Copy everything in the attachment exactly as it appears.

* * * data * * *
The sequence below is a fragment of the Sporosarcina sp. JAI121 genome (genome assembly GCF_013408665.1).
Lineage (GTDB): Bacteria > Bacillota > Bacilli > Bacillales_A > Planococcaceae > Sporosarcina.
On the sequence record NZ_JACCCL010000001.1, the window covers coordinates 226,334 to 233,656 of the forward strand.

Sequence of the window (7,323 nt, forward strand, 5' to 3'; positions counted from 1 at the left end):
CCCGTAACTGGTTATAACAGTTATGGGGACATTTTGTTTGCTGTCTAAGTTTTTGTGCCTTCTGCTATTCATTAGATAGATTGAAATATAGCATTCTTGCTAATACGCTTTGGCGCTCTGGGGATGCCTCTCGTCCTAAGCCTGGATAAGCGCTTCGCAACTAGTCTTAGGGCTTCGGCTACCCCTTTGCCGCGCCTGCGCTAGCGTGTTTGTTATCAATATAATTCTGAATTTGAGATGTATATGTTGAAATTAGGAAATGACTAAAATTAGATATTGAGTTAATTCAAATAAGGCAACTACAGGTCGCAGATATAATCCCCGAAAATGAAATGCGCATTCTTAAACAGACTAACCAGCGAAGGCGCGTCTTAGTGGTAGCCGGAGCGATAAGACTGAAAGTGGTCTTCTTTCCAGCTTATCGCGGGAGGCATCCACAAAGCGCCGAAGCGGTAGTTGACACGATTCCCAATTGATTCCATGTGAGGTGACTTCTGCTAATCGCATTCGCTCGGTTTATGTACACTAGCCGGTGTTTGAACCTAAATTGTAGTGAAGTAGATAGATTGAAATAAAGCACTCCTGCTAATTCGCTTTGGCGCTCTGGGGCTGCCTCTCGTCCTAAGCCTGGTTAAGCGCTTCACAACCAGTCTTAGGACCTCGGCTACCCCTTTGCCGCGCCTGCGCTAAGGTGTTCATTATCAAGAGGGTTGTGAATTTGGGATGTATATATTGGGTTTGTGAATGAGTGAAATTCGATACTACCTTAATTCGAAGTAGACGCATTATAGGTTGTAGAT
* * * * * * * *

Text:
The sequence below is a fragment of the Sporosarcina sp. JAI121 genome (genome assembly GCF_013408665.1).
Lineage (GTDB): Bacteria > Bacillota > Bacilli > Bacillales_A > Planococcaceae > Sporosarcina.
On the sequence record NZ_JACCCL010000001.1, the window covers coordinates 226,334 to 233,656 of the forward strand.

Sequence of the window (7,323 nt, forward strand, 5' to 3'; positions counted from 1 at the left end):
CCCGTAACTGGTTATAACAGTTATGGGGACATTTTGTTTGCTGTCTAAGTTTTTGTGCCTTCTGCTATTCATTAGATAGATTGAAATATAGCATTCTTGCTAATACGCTTTGGCGCTCTGGGGATGCCTCTCGTCCTAAGCCTGGATAAGCGCTTCGCAACTAGTCTTAGGGCTTCGGCTACCCCTTTGCCGCGCCTGCGCTAGCGTGTTTGTTATCAATATAATTCTGAATTTGAGATGTATATGTTGAAATTAGGAAATGACTAAAATTAGATATTGAGTTAATTCAAATAAGGCAACTACAGGTCGCAGATATAATCCCCGAAAATGAAATGCGCATTCTTAAACAGACTAACCAGCGAAGGCGCGTCTTAGTGGTAGCCGGAGCGATAAGACTGAAAGTGGTCTTCTTTCCAGCTTATCGCGGGAGGCATCCACAAAGCGCCGAAGCGGTAGTTGACACGATTCCCAATTGATTCCATGTGAGGTGACTTCTGCTAATCGCATTCGCTCGGTTTATGTACACTAGCCGGTGTTTGAACCTAAATTGTAGTGAAGTAGATAGATTGAAATAAAGCACTCCTGCTAATTCGCTTTGGCGCTCTGGGGCTGCCTCTCGTCCTAAGCCTGGTTAAGCGCTTCACAACCAGTCTTAGGACCTCGGCTACCCCTTTGCCGCGCCTGCGCTAAGGTGTTCATTATCAAGAGGGTTGTGAATTTGGGATGTATATATTGGGTTTGTGAATGAGTGAAATTCGATACTACCTTAATTCGAAGTAGACGCATTATAGGTTGTAGAT